Photo credit  UC Davis Arboretum

Photo credit UC Davis Arboretum

A true wonder of the world, plus, you gotta love a place that states the following, "The Arboretum and gardens are open 24-hours a day, every day of the year, and there is no charge for admission." The garden features 100 acres of bucolic tranquility. Here's a visitor's map. I recommend using the 3.5 mile loop and especially take your time in the redwood grove. Enjoy the quiet contemplation of the gazing ponds, hanging under a budding cherry blossom, or bike the garden path. Places like these are why California is such a wonder. Free, beautiful public spaces open 24hrs, all year, for the enjoyment and benefit of the people. You have to admire that nobility. More information found here.  


Thanks to  Michael Welch  for this image. 

Thanks to Michael Welch for this image. 

The San Francisco botanical garden is an internationally recognized and lauded destination. Consisting of over 8,000 plant species from all over the world, the SFBG ensures its visitors get a substantial dose of diversity among the garden's 55 acres of walking trails. Allowing its visitors to escape the congested troves of weary SF tourism, the SFBG is an oasis in the din. The magnolia collection is renown for its diversity and kaleidoscopic color. The lush Redwood and Cloud Forests collections (rare plants) where you see endangered plants successfully grown locally outdoors, it's a significant feat.  $8.00 for adults and free from 7:30AM to 9:00AM, and 2nd Tuesdays of the month. More information here.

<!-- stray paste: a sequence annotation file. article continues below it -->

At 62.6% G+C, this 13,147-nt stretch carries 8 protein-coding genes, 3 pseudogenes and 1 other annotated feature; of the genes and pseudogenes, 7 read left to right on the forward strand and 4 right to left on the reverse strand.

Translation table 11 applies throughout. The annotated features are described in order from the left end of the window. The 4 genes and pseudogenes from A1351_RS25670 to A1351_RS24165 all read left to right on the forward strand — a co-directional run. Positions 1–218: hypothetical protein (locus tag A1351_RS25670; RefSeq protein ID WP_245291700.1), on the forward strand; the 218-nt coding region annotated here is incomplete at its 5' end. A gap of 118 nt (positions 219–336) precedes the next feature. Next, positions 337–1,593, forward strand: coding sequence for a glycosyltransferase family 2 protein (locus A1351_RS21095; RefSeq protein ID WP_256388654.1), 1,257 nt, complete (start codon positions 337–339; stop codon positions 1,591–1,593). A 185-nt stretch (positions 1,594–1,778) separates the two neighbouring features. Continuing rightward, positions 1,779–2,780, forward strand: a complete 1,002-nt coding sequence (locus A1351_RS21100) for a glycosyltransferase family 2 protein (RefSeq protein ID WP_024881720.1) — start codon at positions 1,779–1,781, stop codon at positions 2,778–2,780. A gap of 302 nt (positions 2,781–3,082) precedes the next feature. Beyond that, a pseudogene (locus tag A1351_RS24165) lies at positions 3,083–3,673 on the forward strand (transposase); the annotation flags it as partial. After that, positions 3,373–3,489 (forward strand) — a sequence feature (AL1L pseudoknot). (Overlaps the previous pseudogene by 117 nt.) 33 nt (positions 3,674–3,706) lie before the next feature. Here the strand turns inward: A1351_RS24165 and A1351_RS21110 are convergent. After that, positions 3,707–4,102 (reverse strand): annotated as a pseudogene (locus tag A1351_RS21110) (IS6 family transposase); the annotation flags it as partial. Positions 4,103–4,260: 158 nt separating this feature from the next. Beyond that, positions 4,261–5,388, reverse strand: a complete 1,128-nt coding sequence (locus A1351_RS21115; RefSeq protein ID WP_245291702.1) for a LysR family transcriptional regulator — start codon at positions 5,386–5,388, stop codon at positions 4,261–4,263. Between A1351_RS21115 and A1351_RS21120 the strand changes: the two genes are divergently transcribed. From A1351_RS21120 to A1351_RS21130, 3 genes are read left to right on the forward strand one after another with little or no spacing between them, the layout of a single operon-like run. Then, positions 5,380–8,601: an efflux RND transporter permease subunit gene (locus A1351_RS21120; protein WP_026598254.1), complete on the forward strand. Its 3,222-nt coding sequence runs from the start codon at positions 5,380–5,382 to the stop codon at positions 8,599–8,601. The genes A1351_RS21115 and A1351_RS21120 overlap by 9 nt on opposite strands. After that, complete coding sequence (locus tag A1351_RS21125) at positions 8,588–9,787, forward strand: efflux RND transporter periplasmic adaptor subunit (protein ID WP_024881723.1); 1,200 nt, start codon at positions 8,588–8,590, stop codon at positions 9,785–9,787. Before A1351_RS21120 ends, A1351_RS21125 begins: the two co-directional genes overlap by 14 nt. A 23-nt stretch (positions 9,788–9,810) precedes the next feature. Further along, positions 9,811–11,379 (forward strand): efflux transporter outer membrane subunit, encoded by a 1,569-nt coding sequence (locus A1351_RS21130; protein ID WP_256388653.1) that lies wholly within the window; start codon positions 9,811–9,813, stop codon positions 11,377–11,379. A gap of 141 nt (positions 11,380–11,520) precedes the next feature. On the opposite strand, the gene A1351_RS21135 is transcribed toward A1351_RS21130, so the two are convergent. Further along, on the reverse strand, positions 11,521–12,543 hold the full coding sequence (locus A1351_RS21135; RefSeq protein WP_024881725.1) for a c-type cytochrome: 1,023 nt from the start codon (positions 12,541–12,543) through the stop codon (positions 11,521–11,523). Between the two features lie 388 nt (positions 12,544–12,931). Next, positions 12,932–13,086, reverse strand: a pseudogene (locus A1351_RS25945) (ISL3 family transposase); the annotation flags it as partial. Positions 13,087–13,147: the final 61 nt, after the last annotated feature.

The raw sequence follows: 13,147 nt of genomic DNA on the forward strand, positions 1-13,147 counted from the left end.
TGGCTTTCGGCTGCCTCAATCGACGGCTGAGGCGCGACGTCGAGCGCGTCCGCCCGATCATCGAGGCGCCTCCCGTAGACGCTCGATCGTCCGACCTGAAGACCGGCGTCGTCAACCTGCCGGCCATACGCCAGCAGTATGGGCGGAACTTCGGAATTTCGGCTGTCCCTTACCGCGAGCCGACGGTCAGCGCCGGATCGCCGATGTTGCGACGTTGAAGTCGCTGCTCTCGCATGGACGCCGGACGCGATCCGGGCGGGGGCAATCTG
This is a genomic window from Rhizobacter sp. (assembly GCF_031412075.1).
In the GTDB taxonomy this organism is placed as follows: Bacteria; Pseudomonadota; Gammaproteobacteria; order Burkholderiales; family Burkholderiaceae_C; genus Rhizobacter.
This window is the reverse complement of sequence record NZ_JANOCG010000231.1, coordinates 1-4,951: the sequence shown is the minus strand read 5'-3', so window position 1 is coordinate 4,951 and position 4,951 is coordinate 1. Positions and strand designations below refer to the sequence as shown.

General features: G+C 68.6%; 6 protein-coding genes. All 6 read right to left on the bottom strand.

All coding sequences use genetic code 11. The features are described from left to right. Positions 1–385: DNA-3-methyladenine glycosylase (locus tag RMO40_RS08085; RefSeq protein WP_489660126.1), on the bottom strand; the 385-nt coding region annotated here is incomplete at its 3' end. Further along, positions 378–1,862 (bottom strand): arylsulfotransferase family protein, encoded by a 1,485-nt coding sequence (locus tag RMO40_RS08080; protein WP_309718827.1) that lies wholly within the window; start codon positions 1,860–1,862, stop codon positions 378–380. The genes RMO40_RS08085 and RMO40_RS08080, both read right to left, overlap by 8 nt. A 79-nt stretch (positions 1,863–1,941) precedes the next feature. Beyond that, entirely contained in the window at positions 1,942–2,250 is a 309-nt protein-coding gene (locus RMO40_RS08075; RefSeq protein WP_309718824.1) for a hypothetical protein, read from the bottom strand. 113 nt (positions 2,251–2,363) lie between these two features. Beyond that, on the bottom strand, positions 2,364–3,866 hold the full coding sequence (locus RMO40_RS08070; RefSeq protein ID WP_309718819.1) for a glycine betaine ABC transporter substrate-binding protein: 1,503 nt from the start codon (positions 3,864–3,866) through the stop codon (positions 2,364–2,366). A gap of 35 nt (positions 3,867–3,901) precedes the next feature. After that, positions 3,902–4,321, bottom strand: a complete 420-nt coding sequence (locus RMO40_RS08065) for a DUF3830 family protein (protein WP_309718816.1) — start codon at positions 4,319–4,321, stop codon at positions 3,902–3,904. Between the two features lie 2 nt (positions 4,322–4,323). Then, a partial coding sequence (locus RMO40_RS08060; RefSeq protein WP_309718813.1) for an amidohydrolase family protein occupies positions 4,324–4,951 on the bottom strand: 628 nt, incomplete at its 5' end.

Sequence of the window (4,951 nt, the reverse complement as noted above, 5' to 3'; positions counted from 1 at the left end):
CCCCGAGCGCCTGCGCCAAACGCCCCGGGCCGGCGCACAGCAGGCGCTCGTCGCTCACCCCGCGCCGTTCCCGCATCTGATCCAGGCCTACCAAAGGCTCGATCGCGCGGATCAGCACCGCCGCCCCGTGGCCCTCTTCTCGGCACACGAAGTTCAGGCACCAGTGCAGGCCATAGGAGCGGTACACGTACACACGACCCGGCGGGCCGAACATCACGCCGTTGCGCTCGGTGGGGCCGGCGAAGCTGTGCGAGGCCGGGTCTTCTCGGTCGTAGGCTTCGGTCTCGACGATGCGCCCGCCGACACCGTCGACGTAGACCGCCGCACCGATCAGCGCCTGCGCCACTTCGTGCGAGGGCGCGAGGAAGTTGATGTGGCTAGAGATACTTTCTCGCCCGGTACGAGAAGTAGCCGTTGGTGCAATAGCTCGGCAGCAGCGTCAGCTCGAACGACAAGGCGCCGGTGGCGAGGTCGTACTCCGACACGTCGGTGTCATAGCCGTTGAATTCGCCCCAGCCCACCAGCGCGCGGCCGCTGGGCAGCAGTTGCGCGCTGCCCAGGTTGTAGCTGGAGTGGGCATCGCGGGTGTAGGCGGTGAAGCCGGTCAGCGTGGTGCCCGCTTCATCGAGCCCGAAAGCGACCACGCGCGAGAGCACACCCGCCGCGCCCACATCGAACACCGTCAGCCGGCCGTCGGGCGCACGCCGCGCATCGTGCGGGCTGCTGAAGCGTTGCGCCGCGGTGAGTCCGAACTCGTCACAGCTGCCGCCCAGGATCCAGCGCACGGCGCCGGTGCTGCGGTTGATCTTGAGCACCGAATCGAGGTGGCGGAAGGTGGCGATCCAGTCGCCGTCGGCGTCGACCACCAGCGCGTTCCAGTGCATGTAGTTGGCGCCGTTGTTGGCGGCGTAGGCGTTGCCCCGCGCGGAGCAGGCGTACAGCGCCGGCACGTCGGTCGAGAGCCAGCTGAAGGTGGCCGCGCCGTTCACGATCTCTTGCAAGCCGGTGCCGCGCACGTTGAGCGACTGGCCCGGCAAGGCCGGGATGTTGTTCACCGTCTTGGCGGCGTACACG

We should make room for smaller botanical gardens. These up-and-comers are bringing a massive haul of hard work into a difficult, low revenue non-profit business model. They often rely on volunteers and lowly paid college idealists to carry the banner. These tend to be thankless labors of love for those involved and are definite coolsville when you find them. San Luis Obispo's (SLO) botanical garden, located off Hwy 1, between Morro Bay and SLO, is a haven for outdoor lovers. They have a sleek, modern and sustainably grounded mission and welcome center with 2 acres packed with explorable trails and gardens.  Lot's of opportunities to learn how to garden in any of their workshops. They have routine plant sales and terrifically beautiful grounds showcasing Mediterranean climate zone gardens--including California, central coastal Chile, the western Cape Province of South Africa, parts of Western and South Australia, and the Mediterranean Basin. Entry is free, super cool, bring your vice and food for a picnic, there's lots of room to run around and explore. More information here.

If you enjoyed this piece, check out our favorite California libraries and our latest profile on the iconic landscape designer Thomas D. Church, Gardens Are For People.

Get fanatical about botanical. Let me know what kind of oasis' for the mind you have in the comment section. 

Thanks to orbojunglist for the beautiful background gif at the top of the page, hope you noticed it moves.